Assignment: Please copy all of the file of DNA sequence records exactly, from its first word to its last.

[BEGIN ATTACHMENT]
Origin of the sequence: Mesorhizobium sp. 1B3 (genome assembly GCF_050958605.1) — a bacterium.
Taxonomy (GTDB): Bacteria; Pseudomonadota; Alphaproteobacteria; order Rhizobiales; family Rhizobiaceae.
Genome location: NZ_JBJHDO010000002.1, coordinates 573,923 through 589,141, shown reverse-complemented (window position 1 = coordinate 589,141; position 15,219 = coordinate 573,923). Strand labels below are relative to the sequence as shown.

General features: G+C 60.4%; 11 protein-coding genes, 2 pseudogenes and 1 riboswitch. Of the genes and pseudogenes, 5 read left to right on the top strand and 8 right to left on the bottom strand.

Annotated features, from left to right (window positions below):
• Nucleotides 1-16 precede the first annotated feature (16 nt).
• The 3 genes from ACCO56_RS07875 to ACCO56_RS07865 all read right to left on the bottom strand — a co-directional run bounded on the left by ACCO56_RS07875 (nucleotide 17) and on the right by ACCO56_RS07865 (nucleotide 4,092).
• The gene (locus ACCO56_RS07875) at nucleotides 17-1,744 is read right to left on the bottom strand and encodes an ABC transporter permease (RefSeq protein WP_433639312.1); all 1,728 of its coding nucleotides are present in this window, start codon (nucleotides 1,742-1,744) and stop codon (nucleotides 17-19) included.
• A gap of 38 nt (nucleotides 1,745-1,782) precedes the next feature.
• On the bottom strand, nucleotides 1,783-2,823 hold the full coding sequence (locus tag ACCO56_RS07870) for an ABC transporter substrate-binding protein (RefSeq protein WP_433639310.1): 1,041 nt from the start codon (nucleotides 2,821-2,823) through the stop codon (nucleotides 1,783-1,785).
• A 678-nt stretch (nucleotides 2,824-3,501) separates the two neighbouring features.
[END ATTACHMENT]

Origin of the sequence: Mesorhizobium sp. 1B3 (genome assembly GCF_050958605.1) — a bacterium.
Taxonomy (GTDB): Bacteria; Pseudomonadota; Alphaproteobacteria; order Rhizobiales; family Rhizobiaceae.
Genome location: NZ_JBJHDO010000002.1, coordinates 573,923 through 589,141, shown reverse-complemented (window position 1 = coordinate 589,141; position 15,219 = coordinate 573,923). Strand labels below are relative to the sequence as shown.

General features: G+C 60.4%; 11 protein-coding genes, 2 pseudogenes and 1 riboswitch. Of the genes and pseudogenes, 5 read left to right on the top strand and 8 right to left on the bottom strand.

Annotated features, from left to right (window positions below):
• Nucleotides 1-16 precede the first annotated feature (16 nt).
• The 3 genes from ACCO56_RS07875 to ACCO56_RS07865 all read right to left on the bottom strand — a co-directional run bounded on the left by ACCO56_RS07875 (nucleotide 17) and on the right by ACCO56_RS07865 (nucleotide 4,092).
• The gene (locus ACCO56_RS07875) at nucleotides 17-1,744 is read right to left on the bottom strand and encodes an ABC transporter permease (RefSeq protein WP_433639312.1); all 1,728 of its coding nucleotides are present in this window, start codon (nucleotides 1,742-1,744) and stop codon (nucleotides 17-19) included.
• A gap of 38 nt (nucleotides 1,745-1,782) precedes the next feature.
• On the bottom strand, nucleotides 1,783-2,823 hold the full coding sequence (locus tag ACCO56_RS07870) for an ABC transporter substrate-binding protein (RefSeq protein WP_433639310.1): 1,041 nt from the start codon (nucleotides 2,821-2,823) through the stop codon (nucleotides 1,783-1,785).
• A 678-nt stretch (nucleotides 2,824-3,501) separates the two neighbouring features.